In December 2008, the Carnegie Middle East Center in Beirut and the Carnegie Endowment for International Peace in Washington solicited commentaries about the election of President Obama from a small number of Arab intellectuals and analysts. The commentaries revealed a complex picture. On the one hand, they showed great enthusiasm about Obama personally and about the fact that Americans had elected as president a member of a minority group that has only enjoyed full rights for a few decades. On the other hand, the commentaries revealed continued, deep skepticism that even the new, admired president would have the capacity to address successfully the burning issues of the region, above all the Palestinian–Israeli conflict. The commentaries also underlined profound differences in the ways issues are perceived in the United States and in the Arab world.
Islamists and the West: Time for a Common Vision?
Ahmed Yousef, Deputy Foreign Minister, Gaza
Drivers of U.S.–Syrian Relations Under the Obama Administration
Yassin Al-Haj Saleh
The Case for a Collective Security Organization in the Gulf
Mohammed Jabber Al-Ansari, Arab Gulf University
U.S.-Algerian Security Cooperation and the War on Terror
Mhand Berkouk, University of Algiers
The Tunisian Elite and U.S. “Democratic Reform Policy”
The United States, Morocco, and the Western Sahara Dispute
Abdel-Rahim Al-Manar Slimi, Mohammed V. University
Bilateral and Regional Issues in U.S.–Egyptian Relations
Hassan Abou Taleb, vice president, Al-Ahram Center for Political and Strategic Studies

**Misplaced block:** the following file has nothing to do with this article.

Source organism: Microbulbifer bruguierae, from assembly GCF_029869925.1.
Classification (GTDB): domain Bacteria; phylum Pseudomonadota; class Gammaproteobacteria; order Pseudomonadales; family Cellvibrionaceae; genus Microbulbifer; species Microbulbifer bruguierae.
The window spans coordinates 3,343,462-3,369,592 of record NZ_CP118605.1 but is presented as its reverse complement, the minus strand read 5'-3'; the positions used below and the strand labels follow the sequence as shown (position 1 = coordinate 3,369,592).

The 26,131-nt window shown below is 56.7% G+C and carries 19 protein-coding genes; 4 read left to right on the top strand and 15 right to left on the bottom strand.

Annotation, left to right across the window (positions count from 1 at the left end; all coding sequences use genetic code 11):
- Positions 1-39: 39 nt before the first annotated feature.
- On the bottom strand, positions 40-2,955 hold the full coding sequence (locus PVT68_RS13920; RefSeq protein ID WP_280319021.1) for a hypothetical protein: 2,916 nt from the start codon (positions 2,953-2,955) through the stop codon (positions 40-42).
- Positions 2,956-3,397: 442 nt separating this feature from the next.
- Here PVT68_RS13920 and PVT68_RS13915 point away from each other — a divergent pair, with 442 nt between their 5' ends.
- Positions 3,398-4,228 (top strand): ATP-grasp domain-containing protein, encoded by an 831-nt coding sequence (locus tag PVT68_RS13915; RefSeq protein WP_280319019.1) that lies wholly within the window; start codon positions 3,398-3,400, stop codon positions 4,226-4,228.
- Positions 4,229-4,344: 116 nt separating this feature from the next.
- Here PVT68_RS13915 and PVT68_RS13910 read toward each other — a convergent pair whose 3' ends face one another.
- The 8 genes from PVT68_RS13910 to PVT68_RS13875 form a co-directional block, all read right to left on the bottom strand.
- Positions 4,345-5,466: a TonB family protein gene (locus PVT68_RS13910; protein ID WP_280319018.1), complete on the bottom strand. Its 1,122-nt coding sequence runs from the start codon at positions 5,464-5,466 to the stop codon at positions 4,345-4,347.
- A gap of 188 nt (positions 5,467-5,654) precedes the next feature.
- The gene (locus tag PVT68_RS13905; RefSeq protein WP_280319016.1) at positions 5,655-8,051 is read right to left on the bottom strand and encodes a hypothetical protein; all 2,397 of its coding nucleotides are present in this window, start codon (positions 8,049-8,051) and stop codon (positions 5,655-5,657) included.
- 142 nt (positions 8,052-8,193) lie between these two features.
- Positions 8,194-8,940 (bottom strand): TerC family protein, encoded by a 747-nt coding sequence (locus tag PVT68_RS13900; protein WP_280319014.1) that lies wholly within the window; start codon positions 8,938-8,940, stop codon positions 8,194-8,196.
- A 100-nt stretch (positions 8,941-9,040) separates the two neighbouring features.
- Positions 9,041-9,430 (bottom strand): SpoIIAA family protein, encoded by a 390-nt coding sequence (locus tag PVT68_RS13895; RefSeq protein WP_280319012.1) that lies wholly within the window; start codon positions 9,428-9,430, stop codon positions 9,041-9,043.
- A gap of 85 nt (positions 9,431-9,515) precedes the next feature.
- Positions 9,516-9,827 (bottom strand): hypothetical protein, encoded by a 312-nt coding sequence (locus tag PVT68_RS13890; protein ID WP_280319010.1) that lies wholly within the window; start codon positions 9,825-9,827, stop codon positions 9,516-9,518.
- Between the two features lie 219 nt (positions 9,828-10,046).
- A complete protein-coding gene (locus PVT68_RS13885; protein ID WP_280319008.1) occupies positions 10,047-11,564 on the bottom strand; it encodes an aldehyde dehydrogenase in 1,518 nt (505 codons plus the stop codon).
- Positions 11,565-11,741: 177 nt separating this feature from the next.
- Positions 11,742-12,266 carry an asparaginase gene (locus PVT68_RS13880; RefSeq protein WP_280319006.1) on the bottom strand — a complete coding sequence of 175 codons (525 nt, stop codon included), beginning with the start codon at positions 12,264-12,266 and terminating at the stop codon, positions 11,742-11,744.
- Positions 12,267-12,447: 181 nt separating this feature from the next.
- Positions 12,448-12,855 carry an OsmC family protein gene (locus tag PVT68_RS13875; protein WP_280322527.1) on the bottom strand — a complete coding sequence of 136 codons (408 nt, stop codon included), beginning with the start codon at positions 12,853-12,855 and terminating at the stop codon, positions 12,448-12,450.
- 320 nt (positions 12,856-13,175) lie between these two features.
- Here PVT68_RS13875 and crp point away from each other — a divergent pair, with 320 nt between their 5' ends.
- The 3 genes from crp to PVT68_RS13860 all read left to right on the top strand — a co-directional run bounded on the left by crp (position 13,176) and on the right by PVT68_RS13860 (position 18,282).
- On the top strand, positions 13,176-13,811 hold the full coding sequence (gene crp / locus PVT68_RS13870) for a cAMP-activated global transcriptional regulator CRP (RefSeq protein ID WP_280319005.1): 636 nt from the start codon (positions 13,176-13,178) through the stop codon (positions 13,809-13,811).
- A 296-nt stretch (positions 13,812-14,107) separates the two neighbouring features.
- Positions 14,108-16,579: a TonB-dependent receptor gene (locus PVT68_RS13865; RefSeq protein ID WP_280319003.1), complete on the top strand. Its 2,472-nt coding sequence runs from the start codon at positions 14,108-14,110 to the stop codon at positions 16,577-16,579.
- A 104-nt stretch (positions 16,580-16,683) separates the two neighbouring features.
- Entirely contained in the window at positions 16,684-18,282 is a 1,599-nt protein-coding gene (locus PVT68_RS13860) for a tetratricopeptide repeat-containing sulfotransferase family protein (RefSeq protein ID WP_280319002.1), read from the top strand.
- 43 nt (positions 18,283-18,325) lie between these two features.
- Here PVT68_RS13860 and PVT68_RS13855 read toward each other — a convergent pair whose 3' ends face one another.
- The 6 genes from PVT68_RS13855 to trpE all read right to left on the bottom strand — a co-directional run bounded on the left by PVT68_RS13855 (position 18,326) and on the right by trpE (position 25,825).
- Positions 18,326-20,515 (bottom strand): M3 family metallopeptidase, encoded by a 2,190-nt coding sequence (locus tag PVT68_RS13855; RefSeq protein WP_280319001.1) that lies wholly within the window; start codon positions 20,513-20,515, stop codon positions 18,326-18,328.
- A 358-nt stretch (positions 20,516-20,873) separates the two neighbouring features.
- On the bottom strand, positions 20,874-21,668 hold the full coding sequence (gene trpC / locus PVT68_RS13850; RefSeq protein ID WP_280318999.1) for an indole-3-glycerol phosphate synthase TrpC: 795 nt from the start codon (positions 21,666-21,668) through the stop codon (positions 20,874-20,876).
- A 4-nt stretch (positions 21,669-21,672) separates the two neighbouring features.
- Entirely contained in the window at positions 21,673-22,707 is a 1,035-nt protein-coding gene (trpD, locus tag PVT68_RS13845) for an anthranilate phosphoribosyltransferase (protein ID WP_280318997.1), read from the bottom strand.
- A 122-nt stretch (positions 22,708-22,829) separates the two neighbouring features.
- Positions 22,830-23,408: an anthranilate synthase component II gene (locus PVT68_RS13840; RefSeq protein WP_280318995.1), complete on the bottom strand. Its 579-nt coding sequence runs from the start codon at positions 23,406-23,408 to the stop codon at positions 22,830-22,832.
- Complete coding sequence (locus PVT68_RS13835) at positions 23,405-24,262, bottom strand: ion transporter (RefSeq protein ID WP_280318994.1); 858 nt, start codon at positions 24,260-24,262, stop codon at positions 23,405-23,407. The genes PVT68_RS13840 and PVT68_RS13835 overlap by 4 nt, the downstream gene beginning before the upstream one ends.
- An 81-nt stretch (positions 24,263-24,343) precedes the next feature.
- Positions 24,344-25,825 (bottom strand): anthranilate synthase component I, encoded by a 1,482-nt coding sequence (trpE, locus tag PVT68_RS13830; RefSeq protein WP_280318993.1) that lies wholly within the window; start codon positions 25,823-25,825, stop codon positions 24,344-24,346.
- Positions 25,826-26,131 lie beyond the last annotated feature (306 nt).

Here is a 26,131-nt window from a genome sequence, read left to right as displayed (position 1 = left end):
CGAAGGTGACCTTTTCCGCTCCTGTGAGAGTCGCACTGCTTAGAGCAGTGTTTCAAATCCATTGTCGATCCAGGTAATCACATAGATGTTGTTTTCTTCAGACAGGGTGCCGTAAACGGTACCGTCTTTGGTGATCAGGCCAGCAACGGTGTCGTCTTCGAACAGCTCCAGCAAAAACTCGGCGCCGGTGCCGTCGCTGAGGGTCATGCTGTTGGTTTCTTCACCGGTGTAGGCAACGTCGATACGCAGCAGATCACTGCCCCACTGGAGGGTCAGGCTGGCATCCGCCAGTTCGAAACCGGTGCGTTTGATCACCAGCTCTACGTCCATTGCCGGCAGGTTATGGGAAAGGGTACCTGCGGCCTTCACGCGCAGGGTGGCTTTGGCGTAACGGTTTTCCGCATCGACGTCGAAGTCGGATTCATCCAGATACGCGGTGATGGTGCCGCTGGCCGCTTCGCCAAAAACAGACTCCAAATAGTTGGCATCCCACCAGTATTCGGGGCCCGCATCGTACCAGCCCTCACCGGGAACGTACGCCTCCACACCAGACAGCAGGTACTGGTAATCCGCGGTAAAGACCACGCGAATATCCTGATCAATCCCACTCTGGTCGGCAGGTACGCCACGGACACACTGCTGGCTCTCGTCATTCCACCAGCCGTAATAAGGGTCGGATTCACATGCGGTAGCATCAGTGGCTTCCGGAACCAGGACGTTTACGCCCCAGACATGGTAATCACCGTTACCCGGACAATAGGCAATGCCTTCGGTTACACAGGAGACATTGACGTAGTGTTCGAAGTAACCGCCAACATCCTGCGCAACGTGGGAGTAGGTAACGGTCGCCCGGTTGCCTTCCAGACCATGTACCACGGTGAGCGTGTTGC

U.S. Aid to Egypt: The Current Situation and Future Prospects
Ahmad Al-Sayed El-Naggar, Al-Ahram Center for Political and Strategic Studies
The present set of commentaries seeks to explore further Arab views about specific issues that affect their relations with the United States. This time we posed different questions to commentators coming from different countries. Once again, the commentaries reveal startling differences in perception between the United States and people in the region on many issues.
All commentaries are written by well known, respected intellectuals and researchers. And while the responsibility for each commentary ultimately is the author’s alone, we believe that they all denote views and approaches that are widespread in the region and thus deserve attention.
We have decided to publish all the commentaries that were submitted to us, regardless of the authors’ political and ideological inclinations. All commentaries are written by well known, respected intellectuals and researchers. And while the responsibility for each commentary ultimately is the author’s alone, we believe that they all denote views and approaches that are widespread in the region and thus deserve attention.